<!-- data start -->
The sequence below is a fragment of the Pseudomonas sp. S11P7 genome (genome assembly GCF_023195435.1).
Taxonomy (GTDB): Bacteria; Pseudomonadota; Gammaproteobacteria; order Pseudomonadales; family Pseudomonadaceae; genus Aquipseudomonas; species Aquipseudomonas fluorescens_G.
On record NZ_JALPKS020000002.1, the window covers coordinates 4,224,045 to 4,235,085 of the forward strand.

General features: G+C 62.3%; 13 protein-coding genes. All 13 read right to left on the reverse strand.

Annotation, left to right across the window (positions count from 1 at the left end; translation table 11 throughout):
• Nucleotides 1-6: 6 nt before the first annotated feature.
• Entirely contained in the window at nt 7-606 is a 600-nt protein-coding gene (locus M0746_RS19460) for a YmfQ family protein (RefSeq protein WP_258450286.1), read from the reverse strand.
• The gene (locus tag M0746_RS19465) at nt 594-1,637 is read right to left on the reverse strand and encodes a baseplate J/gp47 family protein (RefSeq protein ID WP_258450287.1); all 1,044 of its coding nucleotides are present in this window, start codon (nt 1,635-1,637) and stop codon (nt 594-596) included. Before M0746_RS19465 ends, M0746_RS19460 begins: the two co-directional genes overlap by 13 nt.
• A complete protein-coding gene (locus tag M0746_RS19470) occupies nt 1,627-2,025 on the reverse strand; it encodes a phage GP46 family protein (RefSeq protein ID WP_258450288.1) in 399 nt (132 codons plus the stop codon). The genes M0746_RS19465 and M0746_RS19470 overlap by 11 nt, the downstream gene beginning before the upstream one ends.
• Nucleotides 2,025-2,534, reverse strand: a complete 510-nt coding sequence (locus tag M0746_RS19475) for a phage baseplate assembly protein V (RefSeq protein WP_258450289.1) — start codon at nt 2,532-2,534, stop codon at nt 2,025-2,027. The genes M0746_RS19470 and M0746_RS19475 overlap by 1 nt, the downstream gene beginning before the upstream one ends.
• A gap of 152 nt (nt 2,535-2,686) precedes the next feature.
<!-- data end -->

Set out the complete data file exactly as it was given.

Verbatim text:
The sequence below is a fragment of the Pseudomonas sp. S11P7 genome (genome assembly GCF_023195435.1).
Taxonomy (GTDB): Bacteria; Pseudomonadota; Gammaproteobacteria; order Pseudomonadales; family Pseudomonadaceae; genus Aquipseudomonas; species Aquipseudomonas fluorescens_G.
On record NZ_JALPKS020000002.1, the window covers coordinates 4,224,045 to 4,235,085 of the forward strand.

General features: G+C 62.3%; 13 protein-coding genes. All 13 read right to left on the reverse strand.

Annotation, left to right across the window (positions count from 1 at the left end; translation table 11 throughout):
• Nucleotides 1-6: 6 nt before the first annotated feature.
• Entirely contained in the window at nt 7-606 is a 600-nt protein-coding gene (locus M0746_RS19460) for a YmfQ family protein (RefSeq protein WP_258450286.1), read from the reverse strand.
• The gene (locus tag M0746_RS19465) at nt 594-1,637 is read right to left on the reverse strand and encodes a baseplate J/gp47 family protein (RefSeq protein ID WP_258450287.1); all 1,044 of its coding nucleotides are present in this window, start codon (nt 1,635-1,637) and stop codon (nt 594-596) included. Before M0746_RS19465 ends, M0746_RS19460 begins: the two co-directional genes overlap by 13 nt.
• A complete protein-coding gene (locus tag M0746_RS19470) occupies nt 1,627-2,025 on the reverse strand; it encodes a phage GP46 family protein (RefSeq protein ID WP_258450288.1) in 399 nt (132 codons plus the stop codon). The genes M0746_RS19465 and M0746_RS19470 overlap by 11 nt, the downstream gene beginning before the upstream one ends.
• Nucleotides 2,025-2,534, reverse strand: a complete 510-nt coding sequence (locus tag M0746_RS19475) for a phage baseplate assembly protein V (RefSeq protein WP_258450289.1) — start codon at nt 2,532-2,534, stop codon at nt 2,025-2,027. The genes M0746_RS19470 and M0746_RS19475 overlap by 1 nt, the downstream gene beginning before the upstream one ends.
• A gap of 152 nt (nt 2,535-2,686) precedes the next feature.